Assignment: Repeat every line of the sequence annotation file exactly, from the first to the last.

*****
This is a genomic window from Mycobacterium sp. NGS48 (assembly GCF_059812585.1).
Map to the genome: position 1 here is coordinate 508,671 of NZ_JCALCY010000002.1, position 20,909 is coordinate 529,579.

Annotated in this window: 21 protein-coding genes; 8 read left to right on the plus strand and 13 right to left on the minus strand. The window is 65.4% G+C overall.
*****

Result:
This is a genomic window from Mycobacterium sp. NGS48 (assembly GCF_059812585.1).
Map to the genome: position 1 here is coordinate 508,671 of NZ_JCALCY010000002.1, position 20,909 is coordinate 529,579.

Annotated in this window: 21 protein-coding genes; 8 read left to right on the plus strand and 13 right to left on the minus strand. The window is 65.4% G+C overall.